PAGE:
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Building a Fibreglass Vault Villa

METALOCUS | 22:50

Building a Fibreglass Vault Villa

Peter Smisek

4 March 2019

Video Views

SPANISH architect Enric Ruiz-Geli and his studio Cloud 9 have completed an experimental fibreglass dome villa on the north-east coast of Spain.

Documenting the whole process, the extensive footage above captures the whole building process, from the more traditionally executed initial groundworks and foundations, to the erection of the residence as well as its interior fit-out.

Above: The vaulted structure was built using prefabricated fibreglass shells (image courtesy of Jordi Alcalà).

Cloud 9 collaborated with students from Art Center College of Design Pasadena and contractor Daró La Bisbal on the scheme.

Above: The carport was designed by students from Art Centre College of Design Pasadena (image courtesy of Jordi Alcalà).

The villa, consisting of two pavilions and a carport, was built to show how contemporary construction techniques can be used in a domestic setting.

Above: The building's foundations were constructed in a more traditional way before the fibreglass vault's were assumed on top ( image courtesy of Daró La Bisbal).

The two buildings that comprise the living spaces have been built using a prefabricated fibreglass shell that was assembled on site, covered in insulating foam to ensure thermal comfort and sprayed with a thin layer of concrete to increase its rigidity.

Above: The fibreglass vaults were covered in insulating foam and finished with a layer of reinforced concrete (image courtesy of Daró La Bisbal).

Designed by the students, the carport was built using inflatable formwork, which was filled using a specially formulated light concrete and was supported from underneath by an air cushion.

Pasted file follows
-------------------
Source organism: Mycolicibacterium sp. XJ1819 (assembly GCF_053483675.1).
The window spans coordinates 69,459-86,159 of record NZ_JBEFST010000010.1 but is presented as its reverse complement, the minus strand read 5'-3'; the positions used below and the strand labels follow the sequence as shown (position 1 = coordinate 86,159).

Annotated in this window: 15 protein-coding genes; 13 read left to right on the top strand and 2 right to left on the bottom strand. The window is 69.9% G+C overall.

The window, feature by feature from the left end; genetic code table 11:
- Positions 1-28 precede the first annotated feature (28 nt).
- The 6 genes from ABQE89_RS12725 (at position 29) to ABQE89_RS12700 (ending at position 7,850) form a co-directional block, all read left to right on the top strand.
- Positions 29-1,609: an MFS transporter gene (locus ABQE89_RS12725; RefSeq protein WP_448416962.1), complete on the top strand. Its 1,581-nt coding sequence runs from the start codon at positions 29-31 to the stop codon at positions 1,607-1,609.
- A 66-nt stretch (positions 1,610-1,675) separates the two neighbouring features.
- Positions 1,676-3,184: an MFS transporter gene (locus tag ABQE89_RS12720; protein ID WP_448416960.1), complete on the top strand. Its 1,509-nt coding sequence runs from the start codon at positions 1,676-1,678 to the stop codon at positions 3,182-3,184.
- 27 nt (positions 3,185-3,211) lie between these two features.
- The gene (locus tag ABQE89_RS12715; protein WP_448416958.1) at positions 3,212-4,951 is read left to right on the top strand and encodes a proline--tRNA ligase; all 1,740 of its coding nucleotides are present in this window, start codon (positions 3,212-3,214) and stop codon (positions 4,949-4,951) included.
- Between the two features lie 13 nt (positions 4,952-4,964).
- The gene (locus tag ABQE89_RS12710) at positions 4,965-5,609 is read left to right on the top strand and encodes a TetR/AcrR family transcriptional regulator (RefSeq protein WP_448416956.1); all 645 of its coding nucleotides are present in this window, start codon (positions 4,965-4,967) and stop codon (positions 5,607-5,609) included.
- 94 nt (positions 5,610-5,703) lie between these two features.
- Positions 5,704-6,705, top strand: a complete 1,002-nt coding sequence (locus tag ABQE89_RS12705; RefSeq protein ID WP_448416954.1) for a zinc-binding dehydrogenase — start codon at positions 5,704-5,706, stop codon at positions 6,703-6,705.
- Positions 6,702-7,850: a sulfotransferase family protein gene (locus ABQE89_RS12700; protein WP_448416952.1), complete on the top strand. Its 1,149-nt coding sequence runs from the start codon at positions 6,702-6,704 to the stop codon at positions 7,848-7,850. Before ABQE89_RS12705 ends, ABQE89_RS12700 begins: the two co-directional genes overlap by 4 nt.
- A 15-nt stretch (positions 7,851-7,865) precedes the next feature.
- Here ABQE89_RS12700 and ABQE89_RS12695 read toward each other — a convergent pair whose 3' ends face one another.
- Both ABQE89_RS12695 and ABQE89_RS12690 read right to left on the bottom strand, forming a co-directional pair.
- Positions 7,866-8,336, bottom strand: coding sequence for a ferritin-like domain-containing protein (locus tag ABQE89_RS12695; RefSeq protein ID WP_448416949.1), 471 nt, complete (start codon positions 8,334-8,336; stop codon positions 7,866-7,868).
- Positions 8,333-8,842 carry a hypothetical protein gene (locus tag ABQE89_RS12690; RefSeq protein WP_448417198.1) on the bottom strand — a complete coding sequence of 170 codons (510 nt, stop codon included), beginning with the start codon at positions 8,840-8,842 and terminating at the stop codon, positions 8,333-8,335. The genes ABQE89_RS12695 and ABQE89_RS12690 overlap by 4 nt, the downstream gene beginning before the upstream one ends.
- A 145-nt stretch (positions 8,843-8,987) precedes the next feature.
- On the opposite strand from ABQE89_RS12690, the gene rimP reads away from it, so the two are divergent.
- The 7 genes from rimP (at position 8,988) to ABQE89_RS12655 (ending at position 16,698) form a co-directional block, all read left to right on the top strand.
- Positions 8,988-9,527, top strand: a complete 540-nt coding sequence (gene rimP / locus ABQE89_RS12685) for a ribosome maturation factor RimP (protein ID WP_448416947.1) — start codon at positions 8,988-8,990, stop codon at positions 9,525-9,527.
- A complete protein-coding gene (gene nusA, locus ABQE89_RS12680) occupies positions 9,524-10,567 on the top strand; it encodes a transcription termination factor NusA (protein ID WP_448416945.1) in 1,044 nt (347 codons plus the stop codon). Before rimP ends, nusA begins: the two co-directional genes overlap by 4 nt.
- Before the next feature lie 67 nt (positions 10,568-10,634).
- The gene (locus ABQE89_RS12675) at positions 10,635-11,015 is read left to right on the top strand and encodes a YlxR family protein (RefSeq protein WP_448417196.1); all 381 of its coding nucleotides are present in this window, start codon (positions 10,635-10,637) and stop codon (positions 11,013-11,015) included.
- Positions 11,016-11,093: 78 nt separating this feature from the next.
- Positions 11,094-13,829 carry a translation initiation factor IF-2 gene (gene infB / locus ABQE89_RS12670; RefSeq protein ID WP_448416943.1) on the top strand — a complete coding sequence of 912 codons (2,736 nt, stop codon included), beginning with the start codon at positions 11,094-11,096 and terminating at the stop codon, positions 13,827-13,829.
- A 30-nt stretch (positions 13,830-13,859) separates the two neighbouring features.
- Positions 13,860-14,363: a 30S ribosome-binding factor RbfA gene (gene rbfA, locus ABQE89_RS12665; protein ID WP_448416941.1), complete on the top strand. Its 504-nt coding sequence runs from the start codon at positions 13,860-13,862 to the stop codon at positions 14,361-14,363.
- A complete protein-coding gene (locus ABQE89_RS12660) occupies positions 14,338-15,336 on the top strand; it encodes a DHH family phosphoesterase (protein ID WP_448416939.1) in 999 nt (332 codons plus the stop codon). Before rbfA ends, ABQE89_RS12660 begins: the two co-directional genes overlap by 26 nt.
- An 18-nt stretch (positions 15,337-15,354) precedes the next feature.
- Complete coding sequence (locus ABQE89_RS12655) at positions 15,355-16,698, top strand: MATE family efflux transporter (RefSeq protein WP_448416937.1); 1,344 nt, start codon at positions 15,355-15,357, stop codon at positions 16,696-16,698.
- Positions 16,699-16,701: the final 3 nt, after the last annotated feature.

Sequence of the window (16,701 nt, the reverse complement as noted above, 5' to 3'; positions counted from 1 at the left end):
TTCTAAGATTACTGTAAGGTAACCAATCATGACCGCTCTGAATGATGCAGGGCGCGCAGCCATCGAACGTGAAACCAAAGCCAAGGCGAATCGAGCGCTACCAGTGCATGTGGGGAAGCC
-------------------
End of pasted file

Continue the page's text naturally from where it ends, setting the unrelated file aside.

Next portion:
Above: The carport was made using an inflatable formwork held in place using an air cushion, which can be seen rolled up in the background ( image courtesy of Daró La Bisbal).

The shape of the buildings is based on traditional vaulted construction typical in the region and specially designed ceramic tiles have been installed on the inside to help modulate interior temperature and moisture.

Above: The interior of the vault was covered in ceramic tiles which help regulate internal temperature and moisture (image courtesy of Gregori Civera).

Additionally, the landscaping has been adapted to the dry climate - the villa's swimming pool has been designed to be filled with collected rainwater and filtered using natural processes.

Above: The villa's pool uses naturally filtered rainwater (image courtesy of Gregori Civera).

Because the structure is built on a steel hillside, it required sizeable traditional concrete foundations to stabilise the soil - however, the technology could be used to build lighter structures in the future on less challenging sites.

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